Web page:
According to Semrush, keyword density is no longer a ranking factor, so you don’t need to worry about it overly much.

If you make sure to include your main keyword in the places I’ve listed above, then that should be enough. For the rest, just focus on writing naturally for humans, not robots, while giving the reader all the relevant information to answer their query.

Using Synonyms and LSI Keywords

LSI stands for Latent Semantic Indexing. In simple terms, these are similar words and relevant phrases for your topics. For example:

Primary keyword: benefits of yoga

Synonyms: advantages, gains

LSI keywords: stress relief, improved flexibility, mindfulness

Sprinkling synonyms and LSI keywords through your content helps to vary your wording. This keeps things natural while still signaling to Google what your focus is about. It’s a delicate balance though – don’t overdo it.

Use a content optimization tool like Frase, Surfer SEO, or Rank Math to track keyword density as you write. Shoot for the guidelines above, tweak over time, and you’ll be on your way to SEO success.

Troubleshooting Issues

Even with the best keyword research and optimization, you may encounter problems down the road. Here are some common issues and fixes.

Keyword Cannibalization

This refers to when you have multiple pages targeting the same main keyword. For example:

  • Blog post: “Benefits of Yoga”
  • Category page: “Benefits of Yoga”

Since they are almost identical, Google doesn’t know which page is most relevant to rank. So it may alternate ranking one over the other, or not rank either page well.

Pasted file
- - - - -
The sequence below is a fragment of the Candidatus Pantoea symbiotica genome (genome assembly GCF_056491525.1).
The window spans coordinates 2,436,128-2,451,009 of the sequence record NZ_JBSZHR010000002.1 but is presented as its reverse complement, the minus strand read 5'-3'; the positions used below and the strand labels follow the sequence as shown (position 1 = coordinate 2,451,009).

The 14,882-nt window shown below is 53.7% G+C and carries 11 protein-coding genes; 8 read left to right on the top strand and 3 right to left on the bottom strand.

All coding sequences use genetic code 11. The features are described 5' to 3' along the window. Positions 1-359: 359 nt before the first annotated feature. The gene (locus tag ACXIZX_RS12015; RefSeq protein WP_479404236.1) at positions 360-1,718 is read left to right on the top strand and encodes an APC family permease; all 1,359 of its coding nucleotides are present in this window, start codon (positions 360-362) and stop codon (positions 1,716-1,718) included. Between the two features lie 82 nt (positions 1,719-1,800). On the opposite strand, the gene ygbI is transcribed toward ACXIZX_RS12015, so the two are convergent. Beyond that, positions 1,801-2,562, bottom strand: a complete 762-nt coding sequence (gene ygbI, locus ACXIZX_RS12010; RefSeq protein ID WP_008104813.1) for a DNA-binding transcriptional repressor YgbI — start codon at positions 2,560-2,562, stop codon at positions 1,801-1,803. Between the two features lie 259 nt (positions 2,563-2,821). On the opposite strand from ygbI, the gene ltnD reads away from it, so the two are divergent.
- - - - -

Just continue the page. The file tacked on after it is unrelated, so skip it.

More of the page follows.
The fix is to differentiate the pages so there’s clear relevance. For example, make the blog focused on mental health benefits with unique content, while the category targets physical benefits. Now Google can determine relevance.

Low Rankings

If your content is well-optimized and indexed but doesn’t climb the ranks, there could be higher authority sites dominating. Improving backlinks and domain authority over time can help.

You may also have to bite the bullet and refresh old content, or create new pages targeting secondary keywords where you can outrank existing sites. Don’t chase highly competitive keywords with major publications targeting them already.

Tracking ranks weekly provides data to diagnose issues early. Use organic research and adjustments to pages to counter declines. Patience pays off too – rankings fluctuate before settling over ~6 months.


Are too many keywords bad for SEO?

Yes, using too many keywords risks confusing Google and diluting the focus of your content. You should always select one main target keyword for each page on your site. Semantic keywords will usually find their way into the content naturally during the process of writing about your topic.

Should I always target a specific keyword?

For SEO purposes, yes. But you can also go ‘off-piste’ and write articles around topics that don’t necessarily have associated keywords, such as thought leadership pieces or content about the latest trends.